Amid the turmoil in Twin Rivers Unified School District stands an unadorned glass-walled office overlooking district headquarters.
Interim leader Rob Ball currently occupies the superintendent's office, where he has set up a laptop and a few belongings.
But who occupies the office in the long-term remains an open question.
Who will apply? And who will be chosen to repair the fractured relationships, address allegations of widespread corruption and improve academic achievement in the north area school district?
"A district's reputation will have an impact on the candidate pool," said Gary Ray of the superintendent search firm Ray and Associates. "At the same time, there will be candidates looking at that as a challenge, particularly some who consider their forte turning around districts."
Twin Rivers Unified is still in the early stages of its search for a superintendent, one who parents and employees hope will fulfill the promises of improved academic performance when residents voted to merge four districts in 2007.
The newly elected school board of the 27,000-student district has pledged transparency and due diligence, even in the task of selecting an executive search firm. The board has narrowed its list of search firms; those remaining will make presentations at an upcoming meeting about how they would engage the community and find a qualified match.
"The single biggest issue we face is getting the right person in there," said trustee John Dexter. "I think we are prepared to go until next year to find the right person."
Trustees are also opening the interim superintendent position to applications. Ball is contracted to remain the district's leader until Aug. 31. He said he would consider the longer-term interim position, but not the permanent job.
"I really enjoy the business side," said Ball, who has been the associate superintendent for business support services since the creation of Twin Rivers.
"I like working with the numbers and I like working with the budget," he said.
Under Ball's direction, the Association of School Business Officials International awarded Twin Rivers the Meritorious Budget Award the past two years.
Ball, 62, became acting superintendent, then short-term interim superintendent beginning in May. He took over as the Sacramento Police Department investigated the school district's rogue police force and those tasked with running it, including Superintendent Frank Porter and Deputy Superintendent Ziggy Robeson.
That investigation is ongoing. Robeson was placed on paid administrative leave in late April.
Porter retired June 15, but was mostly absent at the district office after placing Robeson on leave. Porter will receive a $177,000 pension for his 37 years of service credit, according to officials at the California State Teachers' Retirement System.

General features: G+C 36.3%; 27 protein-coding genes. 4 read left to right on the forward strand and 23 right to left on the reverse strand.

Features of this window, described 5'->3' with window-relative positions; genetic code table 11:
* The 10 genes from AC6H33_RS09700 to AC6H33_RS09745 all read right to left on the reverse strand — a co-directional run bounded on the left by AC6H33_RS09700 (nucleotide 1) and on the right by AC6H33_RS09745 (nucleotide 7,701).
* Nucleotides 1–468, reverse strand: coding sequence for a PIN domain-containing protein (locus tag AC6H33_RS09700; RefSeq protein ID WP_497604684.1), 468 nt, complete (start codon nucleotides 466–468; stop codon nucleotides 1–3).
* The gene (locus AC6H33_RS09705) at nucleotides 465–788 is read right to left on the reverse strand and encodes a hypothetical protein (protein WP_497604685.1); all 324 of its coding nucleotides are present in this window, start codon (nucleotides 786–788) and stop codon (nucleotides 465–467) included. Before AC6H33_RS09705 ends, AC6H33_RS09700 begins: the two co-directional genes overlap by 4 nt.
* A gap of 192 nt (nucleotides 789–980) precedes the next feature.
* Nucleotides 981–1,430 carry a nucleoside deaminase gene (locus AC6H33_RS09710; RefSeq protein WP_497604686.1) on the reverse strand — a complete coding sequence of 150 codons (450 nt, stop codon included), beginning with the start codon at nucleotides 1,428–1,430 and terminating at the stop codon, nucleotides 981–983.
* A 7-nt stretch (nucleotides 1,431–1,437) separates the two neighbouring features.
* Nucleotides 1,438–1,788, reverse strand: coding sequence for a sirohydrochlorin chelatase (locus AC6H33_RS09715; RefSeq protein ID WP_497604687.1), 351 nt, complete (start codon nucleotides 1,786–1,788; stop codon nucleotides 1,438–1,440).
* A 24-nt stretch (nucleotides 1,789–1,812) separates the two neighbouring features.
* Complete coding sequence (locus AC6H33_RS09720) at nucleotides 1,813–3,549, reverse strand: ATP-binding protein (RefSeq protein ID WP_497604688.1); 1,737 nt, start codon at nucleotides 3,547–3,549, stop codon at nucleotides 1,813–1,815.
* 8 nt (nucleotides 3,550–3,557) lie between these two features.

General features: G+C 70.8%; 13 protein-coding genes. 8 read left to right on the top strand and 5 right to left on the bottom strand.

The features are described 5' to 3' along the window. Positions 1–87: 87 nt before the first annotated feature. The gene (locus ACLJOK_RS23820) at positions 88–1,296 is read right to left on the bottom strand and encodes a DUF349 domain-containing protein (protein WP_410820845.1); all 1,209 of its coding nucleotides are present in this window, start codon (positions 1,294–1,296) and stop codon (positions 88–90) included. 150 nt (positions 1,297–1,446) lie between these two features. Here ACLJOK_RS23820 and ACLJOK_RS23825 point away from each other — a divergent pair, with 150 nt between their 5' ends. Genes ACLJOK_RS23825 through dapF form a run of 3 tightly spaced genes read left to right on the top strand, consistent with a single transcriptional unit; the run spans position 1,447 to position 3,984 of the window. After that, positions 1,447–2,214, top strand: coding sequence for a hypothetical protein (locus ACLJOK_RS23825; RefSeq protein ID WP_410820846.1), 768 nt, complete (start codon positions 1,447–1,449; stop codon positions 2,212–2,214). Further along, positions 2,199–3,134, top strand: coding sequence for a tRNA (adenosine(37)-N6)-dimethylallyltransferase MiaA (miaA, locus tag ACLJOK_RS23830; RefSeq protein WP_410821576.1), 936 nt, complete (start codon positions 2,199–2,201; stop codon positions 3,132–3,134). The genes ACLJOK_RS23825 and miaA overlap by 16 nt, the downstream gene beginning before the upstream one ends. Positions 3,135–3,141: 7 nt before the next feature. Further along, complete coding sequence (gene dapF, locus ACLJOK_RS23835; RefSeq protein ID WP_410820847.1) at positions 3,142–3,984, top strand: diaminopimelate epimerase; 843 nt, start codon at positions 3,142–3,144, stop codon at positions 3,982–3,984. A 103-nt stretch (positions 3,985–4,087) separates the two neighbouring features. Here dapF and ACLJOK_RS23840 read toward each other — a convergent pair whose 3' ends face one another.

Porter's pension was calculated using his highest earnable compensation of $214,946 from the 2010-2011 school year, CalSTRS officials said.
A salary scale for the next Twin Rivers superintendent has not been set. Area superintendents earned between $196,000 in El Dorado Union High School District to $261,000 in San Juan Unified last year.
Twin Rivers trustees have said they want a superintendent from outside the school district in order to avoid the perception of favoritism.
"This could be a wonderful opportunity for the right person," Dexter said. "Things are changing. I think it's a great opportunity and there are a lot of positive things. We have great kids and great teachers and great administrators."
As the district begins the search for both an interim and a permanent superintendent, Ball said he will continue to address pressing issues as he waits to hear how long he'll lead the district.
School begins Aug. 9.
"I have to make sure the education of students starts off right," Ball said. "I can't look ahead and say what we will do in October, because I may not be the interim. It is like moving forward with one hand tied behind your back."
Ball, 62, has worked in six school districts across the state and previously served as interim superintendent in Woodland and Los Banos. He was one of the few high-ranking district administrators to avoid direct scrutiny in the Sacramento County grand jury report last month.
"There were a lot of decisions made in the past that I didn't agree with," Ball said. "We had good discussions about them in closed meetings where I stated my point. When the doors opened, I supported what the boss wanted us to do."
Moving forward, Ball said, he wants to be part of building trust and teamwork in Twin Rivers. Ball said he would like to minimize legal fees and address issues where qualified employees were passed over for promotions "simply because they were from another district."
"We have to realize now it doesn't matter where you came from," he said. "It now matters what you are doing for kids today."